Here’s exactly how much I think about my deep conditioner on a daily basis: I don’t. I slap it on once a week, I shave my legs, I win a few imaginary arguments in my head, and then I rinse it out and move on. But apparently, everything I know has been a lie, because I—and almost certainly you, too—have been applying deep conditioners and hair masks incorrectly my entire goddamn life. Yup.
This revelation came after a chat with my dermatologist friend, who was surprised to find that I apply my deep conditioner to wet hair—you know, like a normal person. “You should be applying it to dry hair to make it more effective,” she said nonchalantly, striking a match and lighting my world on fire. After calling her crazy, I listened as she broke it down for me.
“You don’t want water and conditioner to compete for space in your hair cuticle,” said Mona Gohara, M.D., dermatologist at Yale University and number-one bud at Chloe’s Cohort of Friends. Basically, when your cuticle is saturated with water, it can’t absorb as much conditioner. That means all the good stuff you slathered on your hair is pretty much just coating the outside of your strands, rather than really moisturizing the insides. So, you know, a big waste of time and money.
“That’s why I prefer deep conditioning on dry hair, since it’s a no-compete zone, in terms of hydrators penetrating the cuticle,” says Dr. Gohara. Essentially, you want to load your cuticle with all the moisturizing, smoothing, and frizz-fighting ingredients from your conditioner first, then let water fill in the rest.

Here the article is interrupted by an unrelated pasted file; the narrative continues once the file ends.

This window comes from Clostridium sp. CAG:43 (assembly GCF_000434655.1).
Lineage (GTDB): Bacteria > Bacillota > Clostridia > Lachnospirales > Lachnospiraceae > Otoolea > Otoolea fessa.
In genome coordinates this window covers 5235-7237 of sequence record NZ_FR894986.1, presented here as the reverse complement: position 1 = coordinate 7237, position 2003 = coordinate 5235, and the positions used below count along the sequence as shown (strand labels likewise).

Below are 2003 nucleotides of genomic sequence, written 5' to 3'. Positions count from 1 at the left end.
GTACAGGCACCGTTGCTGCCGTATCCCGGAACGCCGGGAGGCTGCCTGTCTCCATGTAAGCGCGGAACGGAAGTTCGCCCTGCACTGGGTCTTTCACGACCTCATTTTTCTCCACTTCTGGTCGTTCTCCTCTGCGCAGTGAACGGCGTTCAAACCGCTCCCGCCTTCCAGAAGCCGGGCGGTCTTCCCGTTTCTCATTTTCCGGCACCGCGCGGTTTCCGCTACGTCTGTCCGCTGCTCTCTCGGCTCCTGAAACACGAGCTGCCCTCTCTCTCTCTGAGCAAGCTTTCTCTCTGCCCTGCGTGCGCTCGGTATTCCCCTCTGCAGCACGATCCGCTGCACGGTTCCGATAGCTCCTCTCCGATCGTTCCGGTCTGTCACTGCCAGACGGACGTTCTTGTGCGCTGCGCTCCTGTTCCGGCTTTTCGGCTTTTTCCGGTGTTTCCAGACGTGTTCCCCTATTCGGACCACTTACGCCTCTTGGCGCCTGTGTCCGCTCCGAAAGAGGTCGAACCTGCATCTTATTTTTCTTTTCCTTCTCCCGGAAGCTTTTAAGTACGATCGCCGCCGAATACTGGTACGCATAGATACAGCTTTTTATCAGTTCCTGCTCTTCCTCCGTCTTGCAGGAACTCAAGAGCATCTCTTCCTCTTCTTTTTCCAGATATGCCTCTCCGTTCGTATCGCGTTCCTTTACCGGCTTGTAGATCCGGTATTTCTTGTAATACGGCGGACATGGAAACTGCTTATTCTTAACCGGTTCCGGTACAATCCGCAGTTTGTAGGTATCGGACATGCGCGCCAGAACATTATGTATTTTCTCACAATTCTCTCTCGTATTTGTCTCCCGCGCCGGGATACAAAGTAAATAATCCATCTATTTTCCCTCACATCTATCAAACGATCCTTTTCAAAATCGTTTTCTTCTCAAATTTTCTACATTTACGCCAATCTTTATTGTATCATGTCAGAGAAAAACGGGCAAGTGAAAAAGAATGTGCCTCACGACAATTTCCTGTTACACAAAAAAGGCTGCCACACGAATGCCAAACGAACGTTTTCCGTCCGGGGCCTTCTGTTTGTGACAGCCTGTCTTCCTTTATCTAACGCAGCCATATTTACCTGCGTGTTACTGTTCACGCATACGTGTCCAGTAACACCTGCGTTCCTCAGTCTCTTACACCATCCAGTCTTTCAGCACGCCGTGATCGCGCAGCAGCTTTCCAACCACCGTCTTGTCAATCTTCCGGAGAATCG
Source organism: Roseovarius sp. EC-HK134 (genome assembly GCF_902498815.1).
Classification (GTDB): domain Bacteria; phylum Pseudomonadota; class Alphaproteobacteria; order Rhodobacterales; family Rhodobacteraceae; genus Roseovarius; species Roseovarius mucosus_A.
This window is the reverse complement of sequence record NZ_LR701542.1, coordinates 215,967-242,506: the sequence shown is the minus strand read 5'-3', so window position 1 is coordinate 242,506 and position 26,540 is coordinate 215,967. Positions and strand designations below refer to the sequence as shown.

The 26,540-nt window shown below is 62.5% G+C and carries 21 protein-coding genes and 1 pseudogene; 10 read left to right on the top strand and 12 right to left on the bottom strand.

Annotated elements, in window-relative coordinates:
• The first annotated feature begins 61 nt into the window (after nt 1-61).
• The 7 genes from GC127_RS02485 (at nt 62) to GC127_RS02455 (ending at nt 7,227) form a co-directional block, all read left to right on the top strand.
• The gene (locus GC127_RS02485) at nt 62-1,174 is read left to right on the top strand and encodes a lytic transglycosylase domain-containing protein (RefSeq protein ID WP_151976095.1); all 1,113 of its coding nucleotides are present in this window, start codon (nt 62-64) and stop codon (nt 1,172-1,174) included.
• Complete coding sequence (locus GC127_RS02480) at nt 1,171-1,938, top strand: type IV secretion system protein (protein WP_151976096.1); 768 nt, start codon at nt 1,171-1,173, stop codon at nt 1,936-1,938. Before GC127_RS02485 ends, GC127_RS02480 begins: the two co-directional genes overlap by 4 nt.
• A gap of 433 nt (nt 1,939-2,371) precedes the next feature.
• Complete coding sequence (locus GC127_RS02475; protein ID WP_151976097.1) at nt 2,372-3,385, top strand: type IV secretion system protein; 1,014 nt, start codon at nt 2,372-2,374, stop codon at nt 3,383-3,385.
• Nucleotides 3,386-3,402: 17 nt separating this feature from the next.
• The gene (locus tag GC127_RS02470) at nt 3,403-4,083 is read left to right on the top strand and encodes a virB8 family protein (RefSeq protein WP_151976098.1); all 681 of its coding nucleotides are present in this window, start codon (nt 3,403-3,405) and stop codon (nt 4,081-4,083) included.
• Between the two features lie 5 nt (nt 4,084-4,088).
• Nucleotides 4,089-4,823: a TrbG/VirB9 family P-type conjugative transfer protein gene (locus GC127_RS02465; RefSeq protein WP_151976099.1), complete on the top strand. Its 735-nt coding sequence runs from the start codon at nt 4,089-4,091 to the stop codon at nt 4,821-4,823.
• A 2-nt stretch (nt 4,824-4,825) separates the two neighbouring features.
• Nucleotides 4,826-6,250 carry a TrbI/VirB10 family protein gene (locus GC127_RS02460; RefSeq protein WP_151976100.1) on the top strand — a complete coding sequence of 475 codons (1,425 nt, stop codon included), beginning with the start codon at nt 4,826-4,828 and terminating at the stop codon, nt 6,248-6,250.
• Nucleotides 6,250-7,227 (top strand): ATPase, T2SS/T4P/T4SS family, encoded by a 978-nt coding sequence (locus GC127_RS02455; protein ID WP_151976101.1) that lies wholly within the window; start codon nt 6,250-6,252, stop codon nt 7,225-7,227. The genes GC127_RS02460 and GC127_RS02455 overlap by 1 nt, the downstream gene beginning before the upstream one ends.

Sure, that all sounds logical, but I was skeptical; I didn’t believe that switching up my application process would make that big of a difference. Still, I tested it out. Before I showered—you know, in that weird time frame when you’re just lying on the couch on your phone, procrastinating—I combed through my dry hair, split it in half over each shoulder, and, while standing over my bathroom sink, raked and massaged scoops of deep conditioner (my current favorite: ) through my hair until it was totally saturated. I then clipped it up, proceeded to procrastinate for 15 minutes, and then showered as usual. And holy hell, my hair was forever changed.
No, really—that’s not hyperbolic. Usually, when I use a deep conditioner or a hair mask in the shower, my hair feels slightly smoother and softer for about one day. But when I started applying the products to dry hair (often leaving them on for an hour out of sheer laziness), my hair looked noticeably shinier, felt crazy smooth, and became way less frizzy as the day went on, which is a huge deal if you have curls like I do.
“It’s a really simple change, but it can make a huge difference,” says Dr. Gohara. Who woulda thunk that a board-certified dermatologist would know more than I, a brilliant beauty editor? Crazy. It’s been a few months since this hair-changing discovery, and I now abide by two rules: 1. Only condition dry hair, and 2. Always listen to your doctor.